SEOUL -- A South Korean aviation industry in dire straits amid excess supply, a soft won and boycotts of Japan is proving hard-pressed to cope with the impact of the coronavirus outbreak on already weakening demand.
All of the country's six publicly listed airlines, except Korean Air Lines, reported operating losses for fiscal 2019. Carriers forced to drastically cut back service to China, a top destination, in addition to these struggles are resorting to desperate measures to stay afloat.
Asiana Airlines, the country's second-largest carrier, sent a letter on Feb. 18 to employees in President Han Chang-soo's name saying that the company was entering "emergency management" in response to losses caused by the coronavirus outbreak.
Han said he would return 40% of his annual salary, while executives will return 30% and division heads 20%. All of the carrier's 38 executives, including Han, have offered to resign, "putting their positions on the line to overcome this crisis," according to the letter.
The company is also asking all employees to take 10 days' unpaid leave, citing weak demand on its China routes.
Asiana has reduced service to and from China by 80% and Southeast Asia by nearly 30% compared with before the outbreak. Each market generates just under 20% of the airline's revenue, meaning that the cuts would slash its overall revenue by roughly a fifth. Market-leading rival Korean Air, by contrast, had been focusing more on European and American service.
Asiana's troubles began before the coronavirus outbreak. The airline reported a 672.7 billion won ($564 million) net loss for 2019, a sharp increase from the previous year's 96.3 billion won. With overall travel demand slumping since late January, the situation looks unlikely to improve.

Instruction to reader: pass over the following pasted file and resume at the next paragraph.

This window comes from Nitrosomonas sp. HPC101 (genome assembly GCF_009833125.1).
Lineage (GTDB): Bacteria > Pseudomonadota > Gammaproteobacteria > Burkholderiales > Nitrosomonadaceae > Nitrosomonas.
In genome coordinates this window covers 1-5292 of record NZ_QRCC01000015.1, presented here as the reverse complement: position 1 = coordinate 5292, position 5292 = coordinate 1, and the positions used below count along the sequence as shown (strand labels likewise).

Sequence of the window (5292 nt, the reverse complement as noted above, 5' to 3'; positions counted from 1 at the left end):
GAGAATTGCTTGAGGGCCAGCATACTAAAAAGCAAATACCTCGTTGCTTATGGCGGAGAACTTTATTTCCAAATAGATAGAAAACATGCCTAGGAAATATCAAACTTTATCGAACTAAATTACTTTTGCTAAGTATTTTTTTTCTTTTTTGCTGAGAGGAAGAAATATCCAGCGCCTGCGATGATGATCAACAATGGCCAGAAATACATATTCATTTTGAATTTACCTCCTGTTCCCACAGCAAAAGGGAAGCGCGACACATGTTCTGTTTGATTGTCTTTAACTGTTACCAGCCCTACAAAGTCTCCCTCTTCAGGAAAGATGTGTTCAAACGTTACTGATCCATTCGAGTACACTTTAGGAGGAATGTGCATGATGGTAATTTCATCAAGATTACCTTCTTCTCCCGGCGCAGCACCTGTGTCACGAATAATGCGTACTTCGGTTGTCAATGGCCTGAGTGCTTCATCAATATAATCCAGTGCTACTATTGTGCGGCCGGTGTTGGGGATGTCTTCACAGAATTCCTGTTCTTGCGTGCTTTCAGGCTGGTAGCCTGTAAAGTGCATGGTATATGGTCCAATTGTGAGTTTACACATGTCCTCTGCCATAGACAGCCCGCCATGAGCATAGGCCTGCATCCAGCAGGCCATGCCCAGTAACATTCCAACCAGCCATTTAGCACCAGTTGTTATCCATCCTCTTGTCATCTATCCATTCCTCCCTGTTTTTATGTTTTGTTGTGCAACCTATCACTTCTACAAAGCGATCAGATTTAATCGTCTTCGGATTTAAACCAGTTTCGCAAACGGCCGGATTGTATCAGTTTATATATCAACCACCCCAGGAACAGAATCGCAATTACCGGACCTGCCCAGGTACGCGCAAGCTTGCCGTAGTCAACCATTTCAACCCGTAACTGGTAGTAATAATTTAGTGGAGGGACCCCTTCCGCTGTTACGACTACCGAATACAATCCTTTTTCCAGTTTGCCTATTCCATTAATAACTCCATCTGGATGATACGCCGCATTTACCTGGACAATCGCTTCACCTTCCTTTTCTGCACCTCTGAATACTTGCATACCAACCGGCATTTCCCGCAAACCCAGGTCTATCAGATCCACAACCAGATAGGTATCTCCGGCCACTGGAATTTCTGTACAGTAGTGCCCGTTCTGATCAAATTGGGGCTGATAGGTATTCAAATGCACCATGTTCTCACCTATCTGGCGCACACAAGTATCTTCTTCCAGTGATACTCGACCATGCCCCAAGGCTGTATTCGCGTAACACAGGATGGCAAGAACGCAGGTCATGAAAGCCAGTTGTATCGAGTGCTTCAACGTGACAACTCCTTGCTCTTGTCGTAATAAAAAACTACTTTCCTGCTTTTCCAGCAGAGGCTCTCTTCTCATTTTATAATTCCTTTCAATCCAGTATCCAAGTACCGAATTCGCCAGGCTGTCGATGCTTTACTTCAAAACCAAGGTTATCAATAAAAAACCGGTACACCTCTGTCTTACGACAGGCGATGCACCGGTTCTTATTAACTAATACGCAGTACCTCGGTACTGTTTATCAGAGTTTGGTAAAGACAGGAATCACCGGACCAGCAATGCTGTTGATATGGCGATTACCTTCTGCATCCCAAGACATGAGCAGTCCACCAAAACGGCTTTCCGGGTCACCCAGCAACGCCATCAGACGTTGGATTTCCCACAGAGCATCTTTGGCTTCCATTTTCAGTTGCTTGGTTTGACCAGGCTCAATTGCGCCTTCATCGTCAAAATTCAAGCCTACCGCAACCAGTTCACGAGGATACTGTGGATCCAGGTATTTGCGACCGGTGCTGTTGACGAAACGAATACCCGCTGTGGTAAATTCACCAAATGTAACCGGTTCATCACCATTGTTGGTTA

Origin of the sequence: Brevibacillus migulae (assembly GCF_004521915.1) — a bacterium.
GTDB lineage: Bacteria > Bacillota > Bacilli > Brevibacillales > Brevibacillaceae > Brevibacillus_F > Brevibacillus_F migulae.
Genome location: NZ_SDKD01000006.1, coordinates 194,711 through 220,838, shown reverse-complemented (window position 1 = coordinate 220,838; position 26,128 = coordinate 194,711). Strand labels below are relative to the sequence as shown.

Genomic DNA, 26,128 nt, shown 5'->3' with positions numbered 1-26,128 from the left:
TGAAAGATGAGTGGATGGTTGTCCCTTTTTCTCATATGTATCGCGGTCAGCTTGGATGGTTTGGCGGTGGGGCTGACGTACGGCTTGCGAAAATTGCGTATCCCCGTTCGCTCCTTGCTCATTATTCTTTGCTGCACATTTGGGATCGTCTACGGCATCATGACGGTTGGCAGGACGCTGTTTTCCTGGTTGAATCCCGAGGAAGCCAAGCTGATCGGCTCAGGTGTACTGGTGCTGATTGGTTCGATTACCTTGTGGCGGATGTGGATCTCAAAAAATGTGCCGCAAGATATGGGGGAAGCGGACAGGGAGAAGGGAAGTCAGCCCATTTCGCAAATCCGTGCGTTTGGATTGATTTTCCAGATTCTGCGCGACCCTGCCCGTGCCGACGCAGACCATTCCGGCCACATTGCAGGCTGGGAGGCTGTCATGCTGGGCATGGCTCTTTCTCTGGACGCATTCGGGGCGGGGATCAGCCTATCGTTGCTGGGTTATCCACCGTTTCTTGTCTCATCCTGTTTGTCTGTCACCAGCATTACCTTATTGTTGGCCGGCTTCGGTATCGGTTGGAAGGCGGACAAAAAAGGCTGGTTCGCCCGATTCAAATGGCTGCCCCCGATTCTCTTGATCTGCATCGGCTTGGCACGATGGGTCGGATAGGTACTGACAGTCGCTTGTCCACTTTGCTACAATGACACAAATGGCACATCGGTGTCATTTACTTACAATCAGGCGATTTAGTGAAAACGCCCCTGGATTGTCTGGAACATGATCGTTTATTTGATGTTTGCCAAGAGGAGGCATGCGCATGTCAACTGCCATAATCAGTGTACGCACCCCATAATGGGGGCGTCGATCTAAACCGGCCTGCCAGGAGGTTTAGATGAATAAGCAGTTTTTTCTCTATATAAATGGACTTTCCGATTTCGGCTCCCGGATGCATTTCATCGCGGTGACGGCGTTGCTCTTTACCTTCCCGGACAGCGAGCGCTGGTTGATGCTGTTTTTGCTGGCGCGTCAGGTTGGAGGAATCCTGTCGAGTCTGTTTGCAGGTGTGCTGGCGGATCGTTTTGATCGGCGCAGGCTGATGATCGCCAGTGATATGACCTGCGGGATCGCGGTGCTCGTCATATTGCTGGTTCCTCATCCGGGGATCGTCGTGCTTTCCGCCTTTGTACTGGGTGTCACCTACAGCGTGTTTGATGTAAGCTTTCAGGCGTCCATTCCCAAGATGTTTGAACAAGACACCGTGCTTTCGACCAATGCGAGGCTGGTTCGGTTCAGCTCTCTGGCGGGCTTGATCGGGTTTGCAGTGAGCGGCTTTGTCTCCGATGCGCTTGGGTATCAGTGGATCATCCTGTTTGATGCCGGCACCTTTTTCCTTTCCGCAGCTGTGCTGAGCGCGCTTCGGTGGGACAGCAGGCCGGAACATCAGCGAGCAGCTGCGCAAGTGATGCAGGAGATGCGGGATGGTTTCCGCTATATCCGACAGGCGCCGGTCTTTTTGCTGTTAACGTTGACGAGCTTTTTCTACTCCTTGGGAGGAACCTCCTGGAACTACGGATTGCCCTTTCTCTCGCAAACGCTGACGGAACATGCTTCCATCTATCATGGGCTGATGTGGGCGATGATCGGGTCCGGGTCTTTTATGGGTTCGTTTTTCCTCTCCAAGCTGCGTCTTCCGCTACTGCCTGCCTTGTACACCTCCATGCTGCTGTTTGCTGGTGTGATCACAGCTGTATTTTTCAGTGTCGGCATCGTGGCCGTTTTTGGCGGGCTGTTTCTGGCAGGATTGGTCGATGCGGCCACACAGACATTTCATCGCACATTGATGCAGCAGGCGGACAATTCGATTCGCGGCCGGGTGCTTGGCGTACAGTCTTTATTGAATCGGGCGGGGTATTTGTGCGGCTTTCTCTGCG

Parent Kumho Asiana Group decided last April to sell the carrier to raise cash. It reached a 2.5 trillion won deal in December with a consortium including HDC Hyundai Development, slated for completion this April. But the downturn in the airline's earnings could throw a wrench in its turnaround efforts.
The industry's troubles are also weighing on low-cost carriers. Jeju Air CEO Lee Seok-joo issued a statement Feb. 12 saying that the budget airline was entering "crisis mode" and stating bluntly that its "survival is at risk."
Because South Korea is so small, low-cost carriers here rely on international rather than domestic service, particularly short-distance flights serving Japan and China. But the diplomatic friction between Seoul and Tokyo that flared up in July spurred a steep drop in passenger traffic to Japan, while the coronavirus outbreak has forced carriers to suspend many flights to China.
These compound the deeper structural issue of oversupply.
The South Korean market was once essentially controlled by the duopoly of Korean Air and Asiana before deregulation led to the 2005 creation of Jeju Air. More budget carriers have piled into the market since then, driving a price war.
The total number of South Korean carriers is set to swell to 11. Fly Gangwon, based in the country's northeast, began service this past November. Aero K Airlines and Air Premia -- which have Cheongju and Incheon airports, respectively, as their main hubs -- are due to launch this year.
Meanwhile, weak demand has driven fares even lower as airlines scramble for customers, sometimes at the expense of profits. A one-way ticket between Seoul and Tokyo or Osaka can be had for less than $10 before fees.
The South Korean government said on Feb. 17 it will provide 300 billion won in emergency relief to budget carriers. The announcement had only a limited impact on share prices, as investors see the move as a stopgap measure. Industry watchers worry that financially fragile low-cost airlines will go under before a real realignment can get underway.